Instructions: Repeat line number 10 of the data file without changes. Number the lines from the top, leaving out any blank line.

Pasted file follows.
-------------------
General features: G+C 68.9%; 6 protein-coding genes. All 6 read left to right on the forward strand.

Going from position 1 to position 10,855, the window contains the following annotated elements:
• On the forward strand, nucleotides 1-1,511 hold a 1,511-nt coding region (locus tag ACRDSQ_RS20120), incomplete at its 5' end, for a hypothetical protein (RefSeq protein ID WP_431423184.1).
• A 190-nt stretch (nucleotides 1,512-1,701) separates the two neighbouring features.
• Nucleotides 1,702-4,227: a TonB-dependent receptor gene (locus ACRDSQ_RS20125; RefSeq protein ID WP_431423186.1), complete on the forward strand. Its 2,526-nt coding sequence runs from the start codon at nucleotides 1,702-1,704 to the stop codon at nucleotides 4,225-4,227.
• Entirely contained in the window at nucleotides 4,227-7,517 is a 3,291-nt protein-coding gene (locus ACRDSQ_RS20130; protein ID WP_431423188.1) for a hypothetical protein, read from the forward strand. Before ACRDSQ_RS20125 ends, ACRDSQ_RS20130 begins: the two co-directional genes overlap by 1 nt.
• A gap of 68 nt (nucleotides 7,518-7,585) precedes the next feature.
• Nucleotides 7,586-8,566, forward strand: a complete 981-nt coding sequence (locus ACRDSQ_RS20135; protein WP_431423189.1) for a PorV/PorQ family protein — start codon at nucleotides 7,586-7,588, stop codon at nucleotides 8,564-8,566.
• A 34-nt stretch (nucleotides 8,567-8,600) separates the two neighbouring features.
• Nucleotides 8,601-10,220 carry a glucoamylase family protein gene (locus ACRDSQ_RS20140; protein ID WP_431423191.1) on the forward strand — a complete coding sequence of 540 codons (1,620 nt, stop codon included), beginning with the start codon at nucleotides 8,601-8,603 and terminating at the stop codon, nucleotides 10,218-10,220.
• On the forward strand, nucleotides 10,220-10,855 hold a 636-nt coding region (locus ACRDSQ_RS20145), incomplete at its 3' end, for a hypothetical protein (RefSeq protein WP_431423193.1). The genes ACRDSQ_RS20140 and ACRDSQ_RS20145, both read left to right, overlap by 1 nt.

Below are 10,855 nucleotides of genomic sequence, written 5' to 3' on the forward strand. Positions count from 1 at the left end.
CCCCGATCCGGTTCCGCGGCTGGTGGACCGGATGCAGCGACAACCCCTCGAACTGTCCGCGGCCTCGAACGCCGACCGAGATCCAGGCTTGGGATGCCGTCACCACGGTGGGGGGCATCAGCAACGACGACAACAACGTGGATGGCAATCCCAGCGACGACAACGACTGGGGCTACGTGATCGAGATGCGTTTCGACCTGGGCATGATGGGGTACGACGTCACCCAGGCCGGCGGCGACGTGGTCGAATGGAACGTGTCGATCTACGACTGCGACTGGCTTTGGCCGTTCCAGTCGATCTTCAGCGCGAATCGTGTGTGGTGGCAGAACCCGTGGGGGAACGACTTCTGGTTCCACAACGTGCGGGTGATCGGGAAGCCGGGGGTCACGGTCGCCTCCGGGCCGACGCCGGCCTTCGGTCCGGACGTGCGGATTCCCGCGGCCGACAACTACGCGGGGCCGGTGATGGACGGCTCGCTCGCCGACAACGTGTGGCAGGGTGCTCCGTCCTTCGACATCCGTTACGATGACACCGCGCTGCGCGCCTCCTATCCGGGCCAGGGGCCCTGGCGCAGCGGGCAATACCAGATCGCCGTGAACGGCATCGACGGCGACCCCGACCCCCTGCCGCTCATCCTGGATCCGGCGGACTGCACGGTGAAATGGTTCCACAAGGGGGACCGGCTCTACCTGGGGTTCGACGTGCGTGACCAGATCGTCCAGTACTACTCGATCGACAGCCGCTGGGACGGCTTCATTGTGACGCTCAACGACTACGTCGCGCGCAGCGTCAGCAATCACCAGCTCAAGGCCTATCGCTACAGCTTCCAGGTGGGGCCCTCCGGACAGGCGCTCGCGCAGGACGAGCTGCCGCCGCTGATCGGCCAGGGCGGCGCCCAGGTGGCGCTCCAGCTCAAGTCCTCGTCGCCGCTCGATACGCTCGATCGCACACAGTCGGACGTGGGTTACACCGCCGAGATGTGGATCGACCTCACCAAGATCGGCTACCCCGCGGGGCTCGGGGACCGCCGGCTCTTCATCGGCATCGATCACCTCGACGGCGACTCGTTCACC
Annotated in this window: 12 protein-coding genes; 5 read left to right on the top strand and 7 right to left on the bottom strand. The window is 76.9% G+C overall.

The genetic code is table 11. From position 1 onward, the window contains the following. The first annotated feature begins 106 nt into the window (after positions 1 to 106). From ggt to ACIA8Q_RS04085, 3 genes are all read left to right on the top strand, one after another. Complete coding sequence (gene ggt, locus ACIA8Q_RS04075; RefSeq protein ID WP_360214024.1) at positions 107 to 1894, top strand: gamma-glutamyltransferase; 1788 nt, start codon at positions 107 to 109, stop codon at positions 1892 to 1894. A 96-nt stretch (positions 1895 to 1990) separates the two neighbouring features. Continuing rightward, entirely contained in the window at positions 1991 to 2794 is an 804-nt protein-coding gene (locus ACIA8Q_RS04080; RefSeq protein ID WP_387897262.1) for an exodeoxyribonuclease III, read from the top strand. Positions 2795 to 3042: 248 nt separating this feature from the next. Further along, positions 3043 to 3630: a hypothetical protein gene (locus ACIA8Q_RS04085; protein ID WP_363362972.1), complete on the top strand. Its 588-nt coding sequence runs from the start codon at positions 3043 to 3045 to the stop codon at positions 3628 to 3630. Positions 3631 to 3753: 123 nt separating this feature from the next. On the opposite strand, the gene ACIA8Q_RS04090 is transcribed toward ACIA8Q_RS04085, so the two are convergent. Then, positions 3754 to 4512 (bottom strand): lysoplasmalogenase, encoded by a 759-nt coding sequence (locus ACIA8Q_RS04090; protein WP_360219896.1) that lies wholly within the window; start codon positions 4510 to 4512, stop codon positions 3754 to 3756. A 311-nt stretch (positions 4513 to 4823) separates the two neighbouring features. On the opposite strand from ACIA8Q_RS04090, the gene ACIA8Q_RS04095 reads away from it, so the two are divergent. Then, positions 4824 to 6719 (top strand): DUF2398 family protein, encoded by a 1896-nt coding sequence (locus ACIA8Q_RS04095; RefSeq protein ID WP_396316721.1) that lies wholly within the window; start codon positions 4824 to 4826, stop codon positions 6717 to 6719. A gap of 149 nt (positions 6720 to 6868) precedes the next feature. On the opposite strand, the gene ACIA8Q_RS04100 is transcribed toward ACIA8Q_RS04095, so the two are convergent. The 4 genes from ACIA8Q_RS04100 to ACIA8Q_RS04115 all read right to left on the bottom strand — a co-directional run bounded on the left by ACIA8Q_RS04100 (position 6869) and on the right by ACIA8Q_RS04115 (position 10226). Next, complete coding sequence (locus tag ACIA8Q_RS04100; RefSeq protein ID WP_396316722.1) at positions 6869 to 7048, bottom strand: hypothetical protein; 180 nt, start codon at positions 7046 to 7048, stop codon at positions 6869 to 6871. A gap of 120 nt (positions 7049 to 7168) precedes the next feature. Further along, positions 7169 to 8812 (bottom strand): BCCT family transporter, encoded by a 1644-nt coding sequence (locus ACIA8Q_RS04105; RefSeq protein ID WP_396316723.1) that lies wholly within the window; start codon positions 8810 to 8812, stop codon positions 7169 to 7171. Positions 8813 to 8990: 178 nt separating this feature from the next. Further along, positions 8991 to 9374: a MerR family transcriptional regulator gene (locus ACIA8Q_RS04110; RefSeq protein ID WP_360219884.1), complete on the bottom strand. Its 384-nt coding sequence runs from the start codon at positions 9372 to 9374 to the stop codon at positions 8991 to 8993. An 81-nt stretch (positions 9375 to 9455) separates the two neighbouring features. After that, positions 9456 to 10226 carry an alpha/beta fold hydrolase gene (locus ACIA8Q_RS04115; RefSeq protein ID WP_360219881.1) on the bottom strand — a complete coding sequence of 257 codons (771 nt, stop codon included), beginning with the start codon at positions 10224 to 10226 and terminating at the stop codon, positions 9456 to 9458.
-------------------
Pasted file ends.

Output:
• Nucleotides 8,601-10,220 carry a glucoamylase family protein gene (locus ACRDSQ_RS20140; protein ID WP_431423191.1) on the forward strand — a complete coding sequence of 540 codons (1,620 nt, stop codon included), beginning with the start codon at nucleotides 8,601-8,603 and terminating at the stop codon, nucleotides 10,218-10,220.